The writer (or writers or editors or redactors or whomever) of the Second Book of Chronicles includes this hyperbolic detail in the account of King Solomon’s dedication of the Temple in one of the many verses of Scripture that just make me cringe. It’s not the death of so many innocent animals that does so because, frankly, I don’t think it’s true. It’s the fact that I don’t think it’s true, that I just want to roll my eyes and say, “Oh come on now! Really?”

There is plenty of fiction in the Bible already. The whole creation myth (both of them, although the first one – which is probably the more “modern” of the two being more sophisticated – has more the sense of theological poetry than of mythology) are clearly not meant to be taken as factual despite the fact that there are plenty of literalist Bible readers who do take them as such. Esther and Ruth are probably fiction; Joshua, Job, and Jonah are certainly fiction. There’s nothing wrong with faction in Holy Scripture. Fiction, poetry, lover letters, metaphoric prophecy can all convey truth; the testimony of truth isn’t limited to facts. The writers of history, however, really don’t need to add exaggerated details which detract from their message.

I have several Palestinian Muslim friends who, because of details like this, argue that the entire claim of the Jewish people to what the Muslim’s call the Haram al-Sharif (“the Noble Sanctuary”), which the Jews call Har HaBáyit (“the Temple Mount”) is entirely invented. They believe it to be a fiction, in spite of the fact that there is archeological evidence for at least the Second Temple if not Solomon’s structure. This is the very problem with hyperbolic exaggeration in the histories; they make them unbelievable.

And there are plenty of such details. So what are we to do with them. The literalists claim, with some justification, that as soon as one starts claiming some part of the Scriptures are not factual it’s a “slippery slope” to concluding that the entire library of the Bible is untrue. The Bible, however, is not an either-or, black-and-white, take-it-or-leave-it thing! At one end of a spectrum of understanding is the literalist position that everything in it is factually accurate; at the other end is the conclusion that nothing in it is true. One encounters error at either extreme. Somewhere in the middle, recognizing the variety of genres the Bible incorporates and that its authors and editors had differing agendas at differing times, is the truth.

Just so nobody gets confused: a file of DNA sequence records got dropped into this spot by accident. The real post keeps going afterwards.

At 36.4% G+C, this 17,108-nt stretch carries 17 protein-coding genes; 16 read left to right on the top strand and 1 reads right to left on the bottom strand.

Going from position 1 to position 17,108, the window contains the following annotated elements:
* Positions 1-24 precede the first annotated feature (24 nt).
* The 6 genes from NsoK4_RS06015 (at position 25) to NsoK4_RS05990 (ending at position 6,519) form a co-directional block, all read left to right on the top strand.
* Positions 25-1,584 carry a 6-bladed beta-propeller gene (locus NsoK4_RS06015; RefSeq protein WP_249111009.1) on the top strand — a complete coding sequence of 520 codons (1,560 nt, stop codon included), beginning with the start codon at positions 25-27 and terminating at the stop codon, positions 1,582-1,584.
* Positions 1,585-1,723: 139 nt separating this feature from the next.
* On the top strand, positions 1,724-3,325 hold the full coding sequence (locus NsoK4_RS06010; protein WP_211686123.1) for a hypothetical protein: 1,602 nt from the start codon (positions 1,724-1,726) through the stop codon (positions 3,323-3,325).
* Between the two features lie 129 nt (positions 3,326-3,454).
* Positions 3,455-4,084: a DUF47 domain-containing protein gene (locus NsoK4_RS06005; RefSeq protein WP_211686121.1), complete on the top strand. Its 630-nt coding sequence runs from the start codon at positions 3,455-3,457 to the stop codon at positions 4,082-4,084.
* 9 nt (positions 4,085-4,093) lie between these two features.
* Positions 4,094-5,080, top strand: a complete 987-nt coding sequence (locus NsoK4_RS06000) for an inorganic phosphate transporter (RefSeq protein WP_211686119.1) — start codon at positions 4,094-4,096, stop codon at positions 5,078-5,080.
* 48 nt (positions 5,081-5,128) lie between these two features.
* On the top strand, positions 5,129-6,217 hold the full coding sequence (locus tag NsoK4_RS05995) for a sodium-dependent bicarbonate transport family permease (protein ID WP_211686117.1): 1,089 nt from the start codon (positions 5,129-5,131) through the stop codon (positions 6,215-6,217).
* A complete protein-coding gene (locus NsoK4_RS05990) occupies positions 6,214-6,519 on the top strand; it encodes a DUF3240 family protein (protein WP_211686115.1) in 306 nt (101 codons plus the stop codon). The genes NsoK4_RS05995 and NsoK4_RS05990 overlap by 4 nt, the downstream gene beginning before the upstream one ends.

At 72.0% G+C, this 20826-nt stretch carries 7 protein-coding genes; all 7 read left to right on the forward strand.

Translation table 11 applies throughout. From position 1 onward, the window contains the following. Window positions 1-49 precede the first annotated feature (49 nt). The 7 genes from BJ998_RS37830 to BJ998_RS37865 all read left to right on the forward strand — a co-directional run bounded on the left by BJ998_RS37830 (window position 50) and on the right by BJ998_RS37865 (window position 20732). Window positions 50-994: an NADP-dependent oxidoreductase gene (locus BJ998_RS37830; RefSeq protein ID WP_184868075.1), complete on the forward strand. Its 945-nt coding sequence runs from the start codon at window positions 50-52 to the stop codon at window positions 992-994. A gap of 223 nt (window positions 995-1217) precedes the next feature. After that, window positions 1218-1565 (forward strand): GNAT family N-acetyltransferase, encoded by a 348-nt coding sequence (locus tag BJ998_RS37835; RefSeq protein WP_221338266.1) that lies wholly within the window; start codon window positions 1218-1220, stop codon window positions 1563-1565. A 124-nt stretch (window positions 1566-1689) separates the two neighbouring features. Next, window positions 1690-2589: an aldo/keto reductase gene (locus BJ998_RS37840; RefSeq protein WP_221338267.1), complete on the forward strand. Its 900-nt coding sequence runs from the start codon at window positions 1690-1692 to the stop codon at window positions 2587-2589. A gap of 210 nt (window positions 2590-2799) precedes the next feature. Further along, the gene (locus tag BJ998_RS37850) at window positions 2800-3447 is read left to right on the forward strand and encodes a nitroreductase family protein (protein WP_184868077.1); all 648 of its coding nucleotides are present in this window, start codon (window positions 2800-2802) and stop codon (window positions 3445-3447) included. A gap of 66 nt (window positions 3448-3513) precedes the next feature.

Determining that truth is an act of discernment, of critical, educated, willing-to-be-wrong, open-to-mystery, and accepting-of-ambiguity discernment. That’s a tough thing to do and that’s why being in that somewhere-in-the-middle place is often uncomfortable, often a place where one cringes and moans, “Oh come on now! Really?”

“Joshua” Is Not a Plan for Government – From the Daily Office – July 26, 2014

From the Book of Joshua:

Joshua summoned all Israel, their elders and heads, their judges and officers, and said to them, “I am now old and well advanced in years; and you have seen all that the Lord your God has done to all these nations for your sake, for it is the Lord your God who has fought for you. I have allotted to you as an inheritance for your tribes those nations that remain, along with all the nations that I have already cut off, from the Jordan to the Great Sea in the west. The Lord your God will push them back before you, and drive them out of your sight; and you shall possess their land, as the Lord your God promised you. Therefore be very steadfast to observe and do all that is written in the book of the law of Moses, turning aside from it neither to the right nor to the left, so that you may not be mixed with these nations left here among you, or make mention of the names of their gods, or swear by them, or serve them, or bow yourselves down to them, but hold fast to the Lord your God, as you have done to this day. For the Lord has driven out before you great and strong nations; and as for you, no one has been able to withstand you to this day. One of you puts to flight a thousand, since it is the Lord your God who fights for you, as he promised you. Be very careful, therefore, to love the Lord your God.

(From the Daily Office Lectionary – Joshua 23:2-11 (NRSV) – July 26, 2014)